When I was 11-years-old my grade six class went on a camping trip to Prince Rupert on Vancouver Island. Children, teachers, chaperones, camping gear and supplies for three nights were loaded on board an old yellow school bus. We chattered excitedly as the bus took us down city streets to the highway that would eventually begin to meander through old growth forests of Cedar, Douglas Fir and Hemlock. It would take us a couple of hours to arrive at our destination.
The spider walked across the top of my computer with complete confidence. He didn’t hesitate–he was on a mission. I was busy writing. We almost managed to ignore each other. But before I knew it he was dangling from the top of the screen, descending towards my desk like a seasoned mountain climber. Maybe he was trying to entomb my screen? Did he think there was some chance of catching a quarry attracted by the light of my Mac? I have to say I didn’t want to find out. I coaxed him onto a discarded manuscript page and gently put him down–outside. My home has always been a ‘no kill’ zone. Yes, that has raised a few eyebrows. My response...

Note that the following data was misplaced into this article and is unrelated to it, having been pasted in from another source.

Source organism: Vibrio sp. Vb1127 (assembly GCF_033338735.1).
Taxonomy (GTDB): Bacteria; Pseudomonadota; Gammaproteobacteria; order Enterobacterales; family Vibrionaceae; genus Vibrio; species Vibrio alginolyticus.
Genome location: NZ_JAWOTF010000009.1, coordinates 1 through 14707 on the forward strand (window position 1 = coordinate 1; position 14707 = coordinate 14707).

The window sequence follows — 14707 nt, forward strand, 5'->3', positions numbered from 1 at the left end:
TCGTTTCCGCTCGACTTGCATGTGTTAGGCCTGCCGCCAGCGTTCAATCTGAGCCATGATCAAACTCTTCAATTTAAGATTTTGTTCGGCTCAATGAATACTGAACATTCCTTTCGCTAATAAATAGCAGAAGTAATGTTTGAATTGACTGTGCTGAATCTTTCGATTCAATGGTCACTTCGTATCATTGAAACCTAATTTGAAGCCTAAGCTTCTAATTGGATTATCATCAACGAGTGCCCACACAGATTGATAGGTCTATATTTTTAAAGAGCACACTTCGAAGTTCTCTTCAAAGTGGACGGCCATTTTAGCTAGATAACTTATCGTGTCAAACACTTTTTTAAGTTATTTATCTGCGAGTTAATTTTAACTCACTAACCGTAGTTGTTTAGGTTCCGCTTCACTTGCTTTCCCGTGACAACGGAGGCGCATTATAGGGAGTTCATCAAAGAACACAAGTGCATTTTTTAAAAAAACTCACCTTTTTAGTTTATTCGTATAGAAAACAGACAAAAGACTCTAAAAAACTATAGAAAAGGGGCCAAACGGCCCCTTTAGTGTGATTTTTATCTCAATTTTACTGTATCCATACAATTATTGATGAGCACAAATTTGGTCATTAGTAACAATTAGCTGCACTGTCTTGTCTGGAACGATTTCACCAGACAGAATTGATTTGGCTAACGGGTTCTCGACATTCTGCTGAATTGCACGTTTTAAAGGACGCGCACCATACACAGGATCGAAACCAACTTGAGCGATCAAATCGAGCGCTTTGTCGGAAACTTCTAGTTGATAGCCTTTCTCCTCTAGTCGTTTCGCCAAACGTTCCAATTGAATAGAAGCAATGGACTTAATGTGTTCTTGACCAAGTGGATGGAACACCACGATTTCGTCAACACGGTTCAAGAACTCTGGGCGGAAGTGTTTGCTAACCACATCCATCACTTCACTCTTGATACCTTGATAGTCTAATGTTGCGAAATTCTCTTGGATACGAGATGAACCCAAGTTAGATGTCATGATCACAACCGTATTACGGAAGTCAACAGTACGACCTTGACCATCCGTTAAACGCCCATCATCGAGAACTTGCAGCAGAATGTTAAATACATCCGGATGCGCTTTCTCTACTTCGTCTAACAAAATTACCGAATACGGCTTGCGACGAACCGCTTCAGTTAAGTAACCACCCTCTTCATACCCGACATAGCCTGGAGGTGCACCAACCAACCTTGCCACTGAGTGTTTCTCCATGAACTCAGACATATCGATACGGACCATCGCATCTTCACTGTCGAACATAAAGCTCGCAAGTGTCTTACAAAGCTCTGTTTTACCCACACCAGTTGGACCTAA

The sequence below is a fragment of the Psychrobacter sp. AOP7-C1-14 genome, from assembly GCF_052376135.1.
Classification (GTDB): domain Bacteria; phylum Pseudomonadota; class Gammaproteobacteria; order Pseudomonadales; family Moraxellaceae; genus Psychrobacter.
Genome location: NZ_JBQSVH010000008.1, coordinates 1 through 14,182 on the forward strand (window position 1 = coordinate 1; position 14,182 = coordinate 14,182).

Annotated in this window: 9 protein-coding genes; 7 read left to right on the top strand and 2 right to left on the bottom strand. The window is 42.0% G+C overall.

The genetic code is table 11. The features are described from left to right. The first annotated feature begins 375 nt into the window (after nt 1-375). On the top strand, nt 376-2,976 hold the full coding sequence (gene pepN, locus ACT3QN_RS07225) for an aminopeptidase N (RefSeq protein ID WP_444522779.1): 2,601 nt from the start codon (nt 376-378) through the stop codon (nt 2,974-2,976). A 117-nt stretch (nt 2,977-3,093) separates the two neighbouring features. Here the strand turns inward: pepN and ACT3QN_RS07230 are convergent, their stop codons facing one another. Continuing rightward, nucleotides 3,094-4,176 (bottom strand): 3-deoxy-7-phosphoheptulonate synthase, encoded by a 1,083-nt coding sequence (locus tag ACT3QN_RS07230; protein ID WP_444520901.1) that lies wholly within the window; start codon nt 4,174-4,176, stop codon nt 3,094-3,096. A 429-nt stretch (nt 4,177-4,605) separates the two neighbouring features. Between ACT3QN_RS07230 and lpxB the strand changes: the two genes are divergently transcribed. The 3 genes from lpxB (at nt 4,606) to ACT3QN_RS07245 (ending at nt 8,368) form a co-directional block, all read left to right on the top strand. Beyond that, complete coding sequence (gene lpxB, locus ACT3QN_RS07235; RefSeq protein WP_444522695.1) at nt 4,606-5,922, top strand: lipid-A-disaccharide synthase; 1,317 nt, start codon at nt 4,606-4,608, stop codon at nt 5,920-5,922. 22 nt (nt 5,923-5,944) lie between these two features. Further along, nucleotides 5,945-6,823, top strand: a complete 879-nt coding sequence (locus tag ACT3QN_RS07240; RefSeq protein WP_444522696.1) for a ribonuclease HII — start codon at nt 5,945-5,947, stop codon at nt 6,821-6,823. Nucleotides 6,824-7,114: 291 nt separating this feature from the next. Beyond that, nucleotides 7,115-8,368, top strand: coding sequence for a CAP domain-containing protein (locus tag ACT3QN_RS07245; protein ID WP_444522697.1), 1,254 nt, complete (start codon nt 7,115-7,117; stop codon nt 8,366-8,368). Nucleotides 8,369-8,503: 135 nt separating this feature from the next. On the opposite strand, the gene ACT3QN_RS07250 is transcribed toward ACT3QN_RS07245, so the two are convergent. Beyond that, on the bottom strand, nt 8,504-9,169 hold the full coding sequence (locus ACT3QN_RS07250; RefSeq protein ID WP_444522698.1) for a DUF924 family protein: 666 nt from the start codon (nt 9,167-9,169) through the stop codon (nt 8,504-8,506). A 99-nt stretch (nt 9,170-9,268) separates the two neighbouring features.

As an environmental artist I work with site energies and their stored memories to create art work that reconnects viewers to the Earth and back to the sites. I work with dreams, meditation and deep intuition—each site giving me a unique and special message. Many of us have become disconnected from the Earth and I feel a sense of urgency to communicate the messages the Earth has shared with me in a way that can be understood by the heart and soul as opposed to the mind and intellect.
The cycle of rain water is amazing. Water recirculates not only from fresh water sources but also the salty ocean…. eventually all water returns back to the sea.